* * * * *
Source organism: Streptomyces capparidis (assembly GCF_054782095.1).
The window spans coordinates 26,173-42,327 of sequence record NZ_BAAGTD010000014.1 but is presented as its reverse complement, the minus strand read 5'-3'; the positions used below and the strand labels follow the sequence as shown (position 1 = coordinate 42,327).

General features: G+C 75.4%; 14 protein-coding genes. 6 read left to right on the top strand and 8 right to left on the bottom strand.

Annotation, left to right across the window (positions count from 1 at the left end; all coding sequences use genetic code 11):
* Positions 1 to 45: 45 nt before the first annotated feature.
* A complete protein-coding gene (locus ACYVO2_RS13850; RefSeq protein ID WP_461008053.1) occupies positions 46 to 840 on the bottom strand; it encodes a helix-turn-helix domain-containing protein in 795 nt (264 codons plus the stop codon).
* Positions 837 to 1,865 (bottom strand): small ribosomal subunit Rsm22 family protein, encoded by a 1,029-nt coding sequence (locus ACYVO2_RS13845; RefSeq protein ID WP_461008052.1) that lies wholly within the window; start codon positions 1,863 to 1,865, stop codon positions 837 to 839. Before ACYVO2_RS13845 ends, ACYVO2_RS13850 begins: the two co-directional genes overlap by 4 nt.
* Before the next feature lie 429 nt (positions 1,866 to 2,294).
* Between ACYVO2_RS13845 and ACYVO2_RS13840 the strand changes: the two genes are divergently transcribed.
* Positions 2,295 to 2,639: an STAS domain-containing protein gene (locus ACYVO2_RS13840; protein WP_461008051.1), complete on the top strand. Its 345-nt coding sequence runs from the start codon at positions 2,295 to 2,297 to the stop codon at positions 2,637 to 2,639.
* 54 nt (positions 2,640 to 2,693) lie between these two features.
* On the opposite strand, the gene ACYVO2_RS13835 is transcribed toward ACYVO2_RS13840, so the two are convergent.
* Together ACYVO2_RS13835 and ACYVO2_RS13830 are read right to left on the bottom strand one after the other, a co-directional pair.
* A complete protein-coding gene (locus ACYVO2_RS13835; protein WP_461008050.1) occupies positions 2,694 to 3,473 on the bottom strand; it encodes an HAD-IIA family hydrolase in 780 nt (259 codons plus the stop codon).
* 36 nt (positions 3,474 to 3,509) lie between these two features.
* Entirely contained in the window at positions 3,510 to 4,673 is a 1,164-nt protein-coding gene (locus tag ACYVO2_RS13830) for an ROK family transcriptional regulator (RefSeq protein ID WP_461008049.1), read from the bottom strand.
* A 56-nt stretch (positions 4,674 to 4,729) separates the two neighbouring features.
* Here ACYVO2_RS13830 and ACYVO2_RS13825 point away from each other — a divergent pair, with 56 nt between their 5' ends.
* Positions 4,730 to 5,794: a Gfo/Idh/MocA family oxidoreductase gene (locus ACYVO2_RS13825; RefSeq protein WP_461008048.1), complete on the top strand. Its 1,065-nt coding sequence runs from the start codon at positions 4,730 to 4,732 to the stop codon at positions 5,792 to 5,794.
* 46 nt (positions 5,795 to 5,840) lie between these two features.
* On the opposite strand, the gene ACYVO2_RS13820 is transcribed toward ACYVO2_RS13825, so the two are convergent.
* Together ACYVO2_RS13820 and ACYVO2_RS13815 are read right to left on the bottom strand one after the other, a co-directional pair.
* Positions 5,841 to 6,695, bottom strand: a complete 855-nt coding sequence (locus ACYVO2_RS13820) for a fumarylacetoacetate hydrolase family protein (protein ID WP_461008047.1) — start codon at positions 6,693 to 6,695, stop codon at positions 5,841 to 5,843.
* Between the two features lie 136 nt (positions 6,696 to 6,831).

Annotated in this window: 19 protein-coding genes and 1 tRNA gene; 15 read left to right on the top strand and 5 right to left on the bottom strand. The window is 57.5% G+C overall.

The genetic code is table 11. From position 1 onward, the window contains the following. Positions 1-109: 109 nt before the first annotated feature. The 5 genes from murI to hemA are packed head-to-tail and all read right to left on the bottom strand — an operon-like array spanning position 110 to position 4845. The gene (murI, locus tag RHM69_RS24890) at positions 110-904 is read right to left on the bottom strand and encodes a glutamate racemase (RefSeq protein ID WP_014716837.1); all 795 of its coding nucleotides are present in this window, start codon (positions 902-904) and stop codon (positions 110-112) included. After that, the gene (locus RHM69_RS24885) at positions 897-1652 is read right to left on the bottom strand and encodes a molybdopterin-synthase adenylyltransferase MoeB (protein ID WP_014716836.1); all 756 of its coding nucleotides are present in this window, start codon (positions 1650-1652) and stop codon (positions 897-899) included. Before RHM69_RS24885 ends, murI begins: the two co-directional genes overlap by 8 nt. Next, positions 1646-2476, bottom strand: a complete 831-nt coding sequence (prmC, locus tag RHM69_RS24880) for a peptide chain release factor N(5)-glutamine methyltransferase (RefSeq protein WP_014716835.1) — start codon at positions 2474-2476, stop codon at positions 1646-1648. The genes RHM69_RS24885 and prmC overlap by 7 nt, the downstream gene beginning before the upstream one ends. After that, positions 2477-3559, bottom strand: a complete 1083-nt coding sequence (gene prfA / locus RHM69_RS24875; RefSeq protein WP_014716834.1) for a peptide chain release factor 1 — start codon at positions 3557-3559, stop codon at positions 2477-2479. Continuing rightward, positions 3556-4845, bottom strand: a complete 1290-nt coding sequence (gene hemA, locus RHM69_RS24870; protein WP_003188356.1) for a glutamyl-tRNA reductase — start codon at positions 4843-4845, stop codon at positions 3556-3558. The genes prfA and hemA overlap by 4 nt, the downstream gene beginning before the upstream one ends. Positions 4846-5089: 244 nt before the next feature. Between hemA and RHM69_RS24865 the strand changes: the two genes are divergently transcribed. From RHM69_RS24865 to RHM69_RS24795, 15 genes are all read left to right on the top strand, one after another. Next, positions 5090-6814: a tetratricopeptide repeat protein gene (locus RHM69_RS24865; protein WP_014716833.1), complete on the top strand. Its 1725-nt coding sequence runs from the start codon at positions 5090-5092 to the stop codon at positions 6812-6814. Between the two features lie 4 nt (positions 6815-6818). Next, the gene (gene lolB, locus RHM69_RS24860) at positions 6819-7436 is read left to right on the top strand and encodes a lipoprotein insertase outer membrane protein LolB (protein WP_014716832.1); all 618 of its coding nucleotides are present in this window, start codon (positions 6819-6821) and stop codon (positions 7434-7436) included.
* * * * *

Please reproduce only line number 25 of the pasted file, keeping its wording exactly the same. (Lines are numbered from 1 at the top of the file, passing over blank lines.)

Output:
Annotated in this window: 19 protein-coding genes and 1 tRNA gene; 15 read left to right on the top strand and 5 right to left on the bottom strand. The window is 57.5% G+C overall.